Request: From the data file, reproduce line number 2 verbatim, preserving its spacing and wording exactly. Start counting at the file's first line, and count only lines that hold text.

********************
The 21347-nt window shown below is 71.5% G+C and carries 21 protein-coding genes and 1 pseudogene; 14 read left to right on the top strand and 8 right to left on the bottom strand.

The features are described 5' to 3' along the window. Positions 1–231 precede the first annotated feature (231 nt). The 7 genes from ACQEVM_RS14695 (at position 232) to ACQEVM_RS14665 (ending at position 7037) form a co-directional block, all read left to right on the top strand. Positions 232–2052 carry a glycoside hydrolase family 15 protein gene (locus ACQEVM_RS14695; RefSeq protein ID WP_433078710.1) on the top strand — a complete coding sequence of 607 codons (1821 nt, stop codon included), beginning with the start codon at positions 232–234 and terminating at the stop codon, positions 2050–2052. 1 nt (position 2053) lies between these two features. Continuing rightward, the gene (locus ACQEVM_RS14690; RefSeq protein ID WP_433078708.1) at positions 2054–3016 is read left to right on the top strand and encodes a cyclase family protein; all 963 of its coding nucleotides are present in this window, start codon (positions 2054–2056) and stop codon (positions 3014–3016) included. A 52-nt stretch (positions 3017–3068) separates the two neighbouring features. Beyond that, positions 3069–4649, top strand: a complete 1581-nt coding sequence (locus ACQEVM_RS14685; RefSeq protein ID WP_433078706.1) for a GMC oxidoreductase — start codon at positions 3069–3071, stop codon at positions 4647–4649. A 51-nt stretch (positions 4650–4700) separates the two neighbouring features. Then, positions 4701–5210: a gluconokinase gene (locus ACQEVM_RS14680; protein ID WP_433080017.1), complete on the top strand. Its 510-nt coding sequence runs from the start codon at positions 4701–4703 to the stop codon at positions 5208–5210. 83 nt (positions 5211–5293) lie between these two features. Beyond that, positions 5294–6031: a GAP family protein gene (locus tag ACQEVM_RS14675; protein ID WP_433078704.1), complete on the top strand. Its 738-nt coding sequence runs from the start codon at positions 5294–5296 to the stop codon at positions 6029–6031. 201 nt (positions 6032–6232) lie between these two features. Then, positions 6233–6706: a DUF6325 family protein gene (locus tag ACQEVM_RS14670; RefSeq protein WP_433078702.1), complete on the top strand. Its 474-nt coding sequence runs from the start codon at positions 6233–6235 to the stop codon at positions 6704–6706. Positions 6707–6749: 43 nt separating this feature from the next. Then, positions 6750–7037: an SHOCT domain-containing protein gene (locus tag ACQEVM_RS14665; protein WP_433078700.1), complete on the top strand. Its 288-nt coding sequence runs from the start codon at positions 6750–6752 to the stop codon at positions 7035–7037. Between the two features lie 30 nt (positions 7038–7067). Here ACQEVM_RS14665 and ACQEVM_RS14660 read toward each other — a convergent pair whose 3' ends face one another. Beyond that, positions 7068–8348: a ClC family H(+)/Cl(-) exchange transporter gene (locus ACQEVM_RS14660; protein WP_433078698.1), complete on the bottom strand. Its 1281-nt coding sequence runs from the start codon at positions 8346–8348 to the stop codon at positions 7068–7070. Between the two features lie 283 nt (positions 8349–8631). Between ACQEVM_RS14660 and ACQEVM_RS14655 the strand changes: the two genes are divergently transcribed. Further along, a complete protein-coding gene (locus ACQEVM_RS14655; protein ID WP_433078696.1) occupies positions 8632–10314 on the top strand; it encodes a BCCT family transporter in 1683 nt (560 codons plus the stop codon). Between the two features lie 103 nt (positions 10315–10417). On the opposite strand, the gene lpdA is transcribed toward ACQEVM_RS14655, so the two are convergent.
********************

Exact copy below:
The features are described 5' to 3' along the window. Positions 1–231 precede the first annotated feature (231 nt). The 7 genes from ACQEVM_RS14695 (at position 232) to ACQEVM_RS14665 (ending at position 7037) form a co-directional block, all read left to right on the top strand. Positions 232–2052 carry a glycoside hydrolase family 15 protein gene (locus ACQEVM_RS14695; RefSeq protein ID WP_433078710.1) on the top strand — a complete coding sequence of 607 codons (1821 nt, stop codon included), beginning with the start codon at positions 232–234 and terminating at the stop codon, positions 2050–2052. 1 nt (position 2053) lies between these two features. Continuing rightward, the gene (locus ACQEVM_RS14690; RefSeq protein ID WP_433078708.1) at positions 2054–3016 is read left to right on the top strand and encodes a cyclase family protein; all 963 of its coding nucleotides are present in this window, start codon (positions 2054–2056) and stop codon (positions 3014–3016) included. A 52-nt stretch (positions 3017–3068) separates the two neighbouring features. Beyond that, positions 3069–4649, top strand: a complete 1581-nt coding sequence (locus ACQEVM_RS14685; RefSeq protein ID WP_433078706.1) for a GMC oxidoreductase — start codon at positions 3069–3071, stop codon at positions 4647–4649. A 51-nt stretch (positions 4650–4700) separates the two neighbouring features. Then, positions 4701–5210: a gluconokinase gene (locus ACQEVM_RS14680; protein ID WP_433080017.1), complete on the top strand. Its 510-nt coding sequence runs from the start codon at positions 4701–4703 to the stop codon at positions 5208–5210. 83 nt (positions 5211–5293) lie between these two features. Beyond that, positions 5294–6031: a GAP family protein gene (locus tag ACQEVM_RS14675; protein ID WP_433078704.1), complete on the top strand. Its 738-nt coding sequence runs from the start codon at positions 5294–5296 to the stop codon at positions 6029–6031. 201 nt (positions 6032–6232) lie between these two features. Then, positions 6233–6706: a DUF6325 family protein gene (locus tag ACQEVM_RS14670; RefSeq protein WP_433078702.1), complete on the top strand. Its 474-nt coding sequence runs from the start codon at positions 6233–6235 to the stop codon at positions 6704–6706. Positions 6707–6749: 43 nt separating this feature from the next. Then, positions 6750–7037: an SHOCT domain-containing protein gene (locus tag ACQEVM_RS14665; protein WP_433078700.1), complete on the top strand. Its 288-nt coding sequence runs from the start codon at positions 6750–6752 to the stop codon at positions 7035–7037. Between the two features lie 30 nt (positions 7038–7067). Here ACQEVM_RS14665 and ACQEVM_RS14660 read toward each other — a convergent pair whose 3' ends face one another. Beyond that, positions 7068–8348: a ClC family H(+)/Cl(-) exchange transporter gene (locus ACQEVM_RS14660; protein WP_433078698.1), complete on the bottom strand. Its 1281-nt coding sequence runs from the start codon at positions 8346–8348 to the stop codon at positions 7068–7070. Between the two features lie 283 nt (positions 8349–8631). Between ACQEVM_RS14660 and ACQEVM_RS14655 the strand changes: the two genes are divergently transcribed. Further along, a complete protein-coding gene (locus ACQEVM_RS14655; protein ID WP_433078696.1) occupies positions 8632–10314 on the top strand; it encodes a BCCT family transporter in 1683 nt (560 codons plus the stop codon). Between the two features lie 103 nt (positions 10315–10417). On the opposite strand, the gene lpdA is transcribed toward ACQEVM_RS14655, so the two are convergent.